Published: September 10, 2021
According to a US federal judge, the greater ramifications of whether an artificially intelligent machine should be permitted to patent its inventions are irrelevant.
In April last year, the US Patent and Trademark Office (USPTO) declared that only “natural persons” could be acknowledged as patent inventors. A United States court then agreed that it is what technically the law is saying.
Australia and South Africa took the opposite approach, awarding one patent and reinstating another patent application submitted by AI researcher Steven Thaler. His AI system DABUS has invented a new form of food container and a flashing light.
Steven is also the one who filed a lawsuit against the United States in this case. It is also worth mentioning that the researcher is a member of The Artificial Inventor Project, which advocates for the global recognition of AI.
There were several arguments in favor of the United States’ decision. One of them is the need for an inventor to be a “person” under the US Patent Act. Then there are past judicial rulings that have clarified that “individuals” have to be humans.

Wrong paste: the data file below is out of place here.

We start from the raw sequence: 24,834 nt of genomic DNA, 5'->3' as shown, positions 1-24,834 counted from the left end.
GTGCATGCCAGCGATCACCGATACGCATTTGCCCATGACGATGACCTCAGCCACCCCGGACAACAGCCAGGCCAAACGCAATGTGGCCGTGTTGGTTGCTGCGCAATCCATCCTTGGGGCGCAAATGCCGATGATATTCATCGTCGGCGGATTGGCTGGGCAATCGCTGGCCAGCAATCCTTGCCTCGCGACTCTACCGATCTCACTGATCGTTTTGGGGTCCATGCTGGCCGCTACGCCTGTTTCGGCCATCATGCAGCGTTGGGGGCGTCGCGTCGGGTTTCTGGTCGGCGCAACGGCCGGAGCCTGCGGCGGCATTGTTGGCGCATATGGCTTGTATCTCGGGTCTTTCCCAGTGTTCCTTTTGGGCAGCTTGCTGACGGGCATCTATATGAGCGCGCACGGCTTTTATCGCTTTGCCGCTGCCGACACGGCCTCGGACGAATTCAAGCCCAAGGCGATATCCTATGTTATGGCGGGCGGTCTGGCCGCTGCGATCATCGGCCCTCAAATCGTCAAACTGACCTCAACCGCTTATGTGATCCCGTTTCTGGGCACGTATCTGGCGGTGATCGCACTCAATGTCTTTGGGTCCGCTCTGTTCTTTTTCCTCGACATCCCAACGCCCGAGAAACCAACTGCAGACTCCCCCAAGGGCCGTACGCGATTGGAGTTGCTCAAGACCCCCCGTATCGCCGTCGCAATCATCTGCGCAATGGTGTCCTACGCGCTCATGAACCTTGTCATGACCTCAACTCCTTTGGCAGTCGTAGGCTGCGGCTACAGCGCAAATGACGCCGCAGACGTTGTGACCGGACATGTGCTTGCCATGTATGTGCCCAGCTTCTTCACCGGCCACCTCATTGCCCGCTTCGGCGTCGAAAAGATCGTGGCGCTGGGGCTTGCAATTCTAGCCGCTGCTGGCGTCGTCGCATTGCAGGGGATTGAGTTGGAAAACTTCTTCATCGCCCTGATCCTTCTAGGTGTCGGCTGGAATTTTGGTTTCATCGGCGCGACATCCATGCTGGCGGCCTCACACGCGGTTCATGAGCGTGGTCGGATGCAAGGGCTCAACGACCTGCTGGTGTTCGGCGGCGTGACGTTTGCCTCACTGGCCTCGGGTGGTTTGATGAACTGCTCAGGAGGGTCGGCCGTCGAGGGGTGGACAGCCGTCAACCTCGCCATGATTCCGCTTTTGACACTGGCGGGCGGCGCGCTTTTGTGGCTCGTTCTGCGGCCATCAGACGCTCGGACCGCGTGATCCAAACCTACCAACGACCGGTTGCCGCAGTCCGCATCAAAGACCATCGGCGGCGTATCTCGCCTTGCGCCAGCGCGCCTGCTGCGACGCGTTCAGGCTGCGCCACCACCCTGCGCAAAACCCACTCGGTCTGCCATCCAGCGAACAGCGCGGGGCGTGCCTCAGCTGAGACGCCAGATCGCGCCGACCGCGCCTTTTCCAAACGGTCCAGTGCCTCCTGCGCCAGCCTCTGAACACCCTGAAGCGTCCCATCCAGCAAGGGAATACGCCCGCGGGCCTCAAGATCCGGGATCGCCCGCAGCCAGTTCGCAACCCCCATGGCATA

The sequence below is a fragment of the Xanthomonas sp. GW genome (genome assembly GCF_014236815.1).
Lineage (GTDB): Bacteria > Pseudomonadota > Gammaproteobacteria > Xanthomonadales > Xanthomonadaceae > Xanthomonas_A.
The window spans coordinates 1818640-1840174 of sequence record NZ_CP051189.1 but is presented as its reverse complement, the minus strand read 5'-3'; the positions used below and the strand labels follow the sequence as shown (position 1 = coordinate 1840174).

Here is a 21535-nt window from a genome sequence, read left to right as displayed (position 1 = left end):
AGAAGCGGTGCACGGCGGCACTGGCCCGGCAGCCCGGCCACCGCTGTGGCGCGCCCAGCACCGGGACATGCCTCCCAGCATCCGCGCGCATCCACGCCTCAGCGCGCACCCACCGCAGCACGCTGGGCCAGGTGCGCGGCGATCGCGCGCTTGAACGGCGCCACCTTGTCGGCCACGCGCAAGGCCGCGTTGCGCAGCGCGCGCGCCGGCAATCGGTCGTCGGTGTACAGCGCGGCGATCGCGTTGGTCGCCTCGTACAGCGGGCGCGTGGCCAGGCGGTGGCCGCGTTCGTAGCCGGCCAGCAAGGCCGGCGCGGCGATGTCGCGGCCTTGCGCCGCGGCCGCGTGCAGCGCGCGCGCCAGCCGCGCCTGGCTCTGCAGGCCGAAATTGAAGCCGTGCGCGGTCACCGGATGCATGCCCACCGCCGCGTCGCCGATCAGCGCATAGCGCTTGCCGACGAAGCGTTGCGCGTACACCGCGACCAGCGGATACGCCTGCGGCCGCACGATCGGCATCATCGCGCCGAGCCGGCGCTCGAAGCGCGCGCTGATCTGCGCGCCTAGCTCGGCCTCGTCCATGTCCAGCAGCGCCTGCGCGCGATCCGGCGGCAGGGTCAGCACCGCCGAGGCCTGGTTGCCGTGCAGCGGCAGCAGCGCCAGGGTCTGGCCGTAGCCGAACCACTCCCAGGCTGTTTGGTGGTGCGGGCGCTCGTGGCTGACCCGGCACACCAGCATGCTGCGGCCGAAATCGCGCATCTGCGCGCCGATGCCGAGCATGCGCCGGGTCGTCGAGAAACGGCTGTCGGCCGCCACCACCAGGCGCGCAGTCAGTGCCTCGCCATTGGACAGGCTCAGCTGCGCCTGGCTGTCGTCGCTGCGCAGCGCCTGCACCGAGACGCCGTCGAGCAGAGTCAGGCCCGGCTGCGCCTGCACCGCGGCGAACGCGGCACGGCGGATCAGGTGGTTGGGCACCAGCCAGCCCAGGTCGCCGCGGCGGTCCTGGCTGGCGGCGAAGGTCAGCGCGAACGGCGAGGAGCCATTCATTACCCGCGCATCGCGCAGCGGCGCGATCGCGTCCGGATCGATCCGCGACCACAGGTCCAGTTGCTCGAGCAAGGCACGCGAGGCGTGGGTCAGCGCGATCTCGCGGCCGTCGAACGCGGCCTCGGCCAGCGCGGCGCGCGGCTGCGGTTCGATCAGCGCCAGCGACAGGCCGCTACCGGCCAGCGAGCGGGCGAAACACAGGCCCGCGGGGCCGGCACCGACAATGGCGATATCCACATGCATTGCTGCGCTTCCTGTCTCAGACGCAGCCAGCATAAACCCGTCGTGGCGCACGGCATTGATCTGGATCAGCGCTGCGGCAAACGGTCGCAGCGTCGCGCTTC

The court can only overrule a decision made by a US agency if it is capricious, arbitrary, or illegal. However, the USPTO has explained why it plans to maintain the status quo last April. Before making its decision, it also sought public input in 2019.
US District Judge Leonie Brinkema stated that artificial intelligence might achieve a certain level of sophistication one day. The judge also said that the abovementioned development could then allow AI to meet the established criteria of inventorship.
That being said, that is not the case now. If that time does come, Congress might consider broadening the reach of patent law.